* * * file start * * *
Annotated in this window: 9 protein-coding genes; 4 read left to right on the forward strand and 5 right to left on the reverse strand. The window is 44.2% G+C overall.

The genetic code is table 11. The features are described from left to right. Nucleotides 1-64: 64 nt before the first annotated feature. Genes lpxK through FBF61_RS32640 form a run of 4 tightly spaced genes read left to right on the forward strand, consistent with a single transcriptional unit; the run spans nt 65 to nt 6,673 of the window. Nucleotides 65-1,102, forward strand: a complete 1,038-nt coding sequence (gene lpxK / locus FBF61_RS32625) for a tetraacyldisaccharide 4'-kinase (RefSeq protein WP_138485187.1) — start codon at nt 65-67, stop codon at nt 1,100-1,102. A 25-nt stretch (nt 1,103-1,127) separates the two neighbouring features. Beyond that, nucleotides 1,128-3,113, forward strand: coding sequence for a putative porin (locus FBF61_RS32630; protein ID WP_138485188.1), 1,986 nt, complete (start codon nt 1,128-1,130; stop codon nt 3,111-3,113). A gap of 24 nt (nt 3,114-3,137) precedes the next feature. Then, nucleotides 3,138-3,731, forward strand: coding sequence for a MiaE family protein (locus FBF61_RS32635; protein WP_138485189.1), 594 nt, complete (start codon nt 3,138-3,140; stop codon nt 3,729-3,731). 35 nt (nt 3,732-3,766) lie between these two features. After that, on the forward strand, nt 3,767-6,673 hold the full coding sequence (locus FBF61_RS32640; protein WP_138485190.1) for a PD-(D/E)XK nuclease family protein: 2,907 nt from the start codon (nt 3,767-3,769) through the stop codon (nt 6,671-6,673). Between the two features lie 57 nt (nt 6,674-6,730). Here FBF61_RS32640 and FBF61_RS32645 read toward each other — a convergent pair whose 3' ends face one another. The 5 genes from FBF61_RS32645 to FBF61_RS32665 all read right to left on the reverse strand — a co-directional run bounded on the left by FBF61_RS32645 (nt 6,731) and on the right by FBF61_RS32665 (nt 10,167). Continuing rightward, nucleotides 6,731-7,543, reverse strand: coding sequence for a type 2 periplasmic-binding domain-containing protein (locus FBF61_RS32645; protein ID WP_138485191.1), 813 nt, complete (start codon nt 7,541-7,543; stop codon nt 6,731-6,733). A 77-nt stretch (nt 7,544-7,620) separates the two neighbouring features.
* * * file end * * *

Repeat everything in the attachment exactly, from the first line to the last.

Annotated in this window: 9 protein-coding genes; 4 read left to right on the forward strand and 5 right to left on the reverse strand. The window is 44.2% G+C overall.

The genetic code is table 11. The features are described from left to right. Nucleotides 1-64: 64 nt before the first annotated feature. Genes lpxK through FBF61_RS32640 form a run of 4 tightly spaced genes read left to right on the forward strand, consistent with a single transcriptional unit; the run spans nt 65 to nt 6,673 of the window. Nucleotides 65-1,102, forward strand: a complete 1,038-nt coding sequence (gene lpxK / locus FBF61_RS32625) for a tetraacyldisaccharide 4'-kinase (RefSeq protein WP_138485187.1) — start codon at nt 65-67, stop codon at nt 1,100-1,102. A 25-nt stretch (nt 1,103-1,127) separates the two neighbouring features. Beyond that, nucleotides 1,128-3,113, forward strand: coding sequence for a putative porin (locus FBF61_RS32630; protein ID WP_138485188.1), 1,986 nt, complete (start codon nt 1,128-1,130; stop codon nt 3,111-3,113). A gap of 24 nt (nt 3,114-3,137) precedes the next feature. Then, nucleotides 3,138-3,731, forward strand: coding sequence for a MiaE family protein (locus FBF61_RS32635; protein WP_138485189.1), 594 nt, complete (start codon nt 3,138-3,140; stop codon nt 3,729-3,731). 35 nt (nt 3,732-3,766) lie between these two features. After that, on the forward strand, nt 3,767-6,673 hold the full coding sequence (locus FBF61_RS32640; protein WP_138485190.1) for a PD-(D/E)XK nuclease family protein: 2,907 nt from the start codon (nt 3,767-3,769) through the stop codon (nt 6,671-6,673). Between the two features lie 57 nt (nt 6,674-6,730). Here FBF61_RS32640 and FBF61_RS32645 read toward each other — a convergent pair whose 3' ends face one another. The 5 genes from FBF61_RS32645 to FBF61_RS32665 all read right to left on the reverse strand — a co-directional run bounded on the left by FBF61_RS32645 (nt 6,731) and on the right by FBF61_RS32665 (nt 10,167). Continuing rightward, nucleotides 6,731-7,543, reverse strand: coding sequence for a type 2 periplasmic-binding domain-containing protein (locus FBF61_RS32645; protein ID WP_138485191.1), 813 nt, complete (start codon nt 7,541-7,543; stop codon nt 6,731-6,733). A 77-nt stretch (nt 7,544-7,620) separates the two neighbouring features.